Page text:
Dying Young: The Smartest Hollywood Career Move?

No one should ever have to die young, but Death is an impartial reaper, culling from all ranks of the human herd, including the rich, famous, and talented.

The premature passings of cinematic icons Rudolph Valentino, James Dean, and Marilyn Monroe were certainly great tragedies for the individuals and their fans, but it’s interesting to speculate whether these three would have remained “legends” had they received their entire allotted “threescore and ten” on this earth.

Take, for example, the case of Rudolph Valentino, who died of peritonitis at the age of 31 in 1926. If Valentino was meant to die young, the Fates scheduled the perfect time for it to happen. The Italian-born Valentino had a pronounced accent that would have undoubtedly halted his career within the next several months when “talkies” hit the scene.

Nearly thirty years later, James Dean was killed in a car crash shortly after having completed his third and final film, Giant.

I remember reading a quote describing the legacies of James Dean and Marlon Brando shortly after Brando’s death in 2004. The commenter compared the two Young Turks who rose to fame in the 1950s by saying, “The best thing that ever happened to James Dean’s career was that he died young, and the worst thing for Marlon Brando’s was that he didn’t.”

This may be unduly harsh on Brando’s account, but is it true when speculating about Dean? One thing that Dean had going for him (moreso than either Valentino or Monroe) was talent. Martin Sheen, who I respect deeply as both a man and an actor, is a huge fan of his work. That’s quite an endorsement. But Dean was reportedly not the easiest guy to work with, and had talked about quitting acting shortly before his death to move to the director’s chair. It’s interesting to wonder if his career would have modeled Brando’s or have been more akin to another 1950s contemporary, Paul Newman. Whereas, Brando shot out of the gate, just like Dean, many of his later roles lacked consistency, and he was left with an obituary that made more mention of his obesity and family problems than his body of work. Newman on the other hand had a solid career from start to finish.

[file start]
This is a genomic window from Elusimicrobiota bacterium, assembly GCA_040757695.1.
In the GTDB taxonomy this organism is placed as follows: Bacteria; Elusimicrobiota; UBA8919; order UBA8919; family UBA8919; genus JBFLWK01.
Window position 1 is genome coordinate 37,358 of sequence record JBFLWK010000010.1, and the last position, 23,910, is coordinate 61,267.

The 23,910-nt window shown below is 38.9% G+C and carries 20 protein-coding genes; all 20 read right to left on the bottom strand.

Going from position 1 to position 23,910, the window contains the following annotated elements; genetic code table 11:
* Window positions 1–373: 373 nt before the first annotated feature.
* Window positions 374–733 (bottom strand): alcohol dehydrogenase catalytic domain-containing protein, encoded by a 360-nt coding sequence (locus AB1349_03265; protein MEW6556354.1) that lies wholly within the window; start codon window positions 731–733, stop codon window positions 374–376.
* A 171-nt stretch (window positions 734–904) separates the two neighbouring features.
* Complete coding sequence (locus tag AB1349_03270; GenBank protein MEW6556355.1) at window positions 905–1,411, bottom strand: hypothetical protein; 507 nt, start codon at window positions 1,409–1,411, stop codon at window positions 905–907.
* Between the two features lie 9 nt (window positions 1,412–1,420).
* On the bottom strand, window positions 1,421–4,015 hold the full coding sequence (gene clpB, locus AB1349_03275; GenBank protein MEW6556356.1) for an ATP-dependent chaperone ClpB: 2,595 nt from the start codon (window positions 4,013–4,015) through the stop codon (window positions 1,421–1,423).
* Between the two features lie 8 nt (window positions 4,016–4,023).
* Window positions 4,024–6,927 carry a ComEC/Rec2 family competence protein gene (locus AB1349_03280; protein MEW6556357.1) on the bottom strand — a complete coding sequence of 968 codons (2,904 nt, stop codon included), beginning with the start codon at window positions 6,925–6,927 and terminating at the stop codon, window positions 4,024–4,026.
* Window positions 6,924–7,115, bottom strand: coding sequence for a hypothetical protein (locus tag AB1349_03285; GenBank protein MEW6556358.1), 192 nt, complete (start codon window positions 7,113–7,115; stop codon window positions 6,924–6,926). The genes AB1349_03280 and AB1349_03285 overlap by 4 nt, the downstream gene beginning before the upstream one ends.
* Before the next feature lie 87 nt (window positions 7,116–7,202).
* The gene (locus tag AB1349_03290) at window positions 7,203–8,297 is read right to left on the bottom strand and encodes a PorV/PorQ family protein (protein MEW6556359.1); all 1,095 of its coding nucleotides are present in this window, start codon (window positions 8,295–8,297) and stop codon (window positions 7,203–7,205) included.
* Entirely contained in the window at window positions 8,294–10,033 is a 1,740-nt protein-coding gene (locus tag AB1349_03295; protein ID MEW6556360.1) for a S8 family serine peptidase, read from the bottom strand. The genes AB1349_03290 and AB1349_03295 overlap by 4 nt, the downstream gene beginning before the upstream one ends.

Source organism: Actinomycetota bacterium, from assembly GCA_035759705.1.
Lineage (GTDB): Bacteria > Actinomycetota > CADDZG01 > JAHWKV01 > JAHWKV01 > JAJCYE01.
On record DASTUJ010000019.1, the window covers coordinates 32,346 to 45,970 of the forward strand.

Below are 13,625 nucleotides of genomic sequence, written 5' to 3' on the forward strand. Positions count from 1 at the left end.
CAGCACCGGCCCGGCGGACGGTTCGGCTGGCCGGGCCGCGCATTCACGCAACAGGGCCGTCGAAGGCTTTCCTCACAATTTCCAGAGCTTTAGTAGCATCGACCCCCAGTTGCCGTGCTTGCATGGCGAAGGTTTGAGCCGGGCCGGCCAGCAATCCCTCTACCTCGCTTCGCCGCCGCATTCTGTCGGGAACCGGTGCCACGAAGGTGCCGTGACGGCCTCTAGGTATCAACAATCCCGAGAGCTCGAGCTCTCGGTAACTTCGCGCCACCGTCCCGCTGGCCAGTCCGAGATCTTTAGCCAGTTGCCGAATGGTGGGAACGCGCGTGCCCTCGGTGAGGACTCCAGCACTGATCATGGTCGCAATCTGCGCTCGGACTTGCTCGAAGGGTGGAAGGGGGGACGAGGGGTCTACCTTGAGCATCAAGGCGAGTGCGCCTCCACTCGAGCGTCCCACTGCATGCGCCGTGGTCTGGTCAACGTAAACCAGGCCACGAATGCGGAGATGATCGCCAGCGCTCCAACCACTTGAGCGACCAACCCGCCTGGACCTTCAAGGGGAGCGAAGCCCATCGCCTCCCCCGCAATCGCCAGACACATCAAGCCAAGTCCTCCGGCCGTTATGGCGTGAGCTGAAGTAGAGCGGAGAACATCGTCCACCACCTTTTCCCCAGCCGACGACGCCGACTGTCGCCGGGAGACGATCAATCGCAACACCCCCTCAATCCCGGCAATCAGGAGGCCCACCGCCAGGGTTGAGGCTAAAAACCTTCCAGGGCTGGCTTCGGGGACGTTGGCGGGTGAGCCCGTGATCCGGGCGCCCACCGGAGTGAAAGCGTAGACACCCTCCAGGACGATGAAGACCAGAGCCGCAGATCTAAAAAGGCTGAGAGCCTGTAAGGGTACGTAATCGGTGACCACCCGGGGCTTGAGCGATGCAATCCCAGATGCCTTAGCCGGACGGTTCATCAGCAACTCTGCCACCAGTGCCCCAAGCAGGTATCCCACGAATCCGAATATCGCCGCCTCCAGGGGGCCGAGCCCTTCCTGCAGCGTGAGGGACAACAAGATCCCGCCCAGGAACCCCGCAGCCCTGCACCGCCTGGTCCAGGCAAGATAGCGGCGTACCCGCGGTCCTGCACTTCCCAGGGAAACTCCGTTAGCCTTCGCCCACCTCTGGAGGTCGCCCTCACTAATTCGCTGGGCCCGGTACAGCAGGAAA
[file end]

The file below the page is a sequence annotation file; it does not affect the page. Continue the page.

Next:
I may make some enemies here, but I personally believe that history would have been much less kind to Marilyn Monroe’s legacy had she lived a full lifetime. Marilyn was always more of a movie star than actress, and by the time of her death in 1962, she had worn out her welcome in Hollywood with her diva antics (think Lindsay Lohan). As I wrote yesterday, her personal problems plagued The Misfits in 1961, her last film to be released, and her final film, Something’s Got To Give, was never completed because she was banished from the set halfway through the production. Marilyn was a pretty face, but lots of former screen hotties from that era have been erased out of the public’s memory. (Who out there remembers Diana Dors? Anyone?)

A career label of “has been” is not as sustainable as “what might have been.” While it would definitely suck to have your career in Hollywood snuffed out by an early death, it might just be what the doctor ordered for your legacy.

About deadwrite

Freelance writer, film historian, taphophile View all posts by deadwrite

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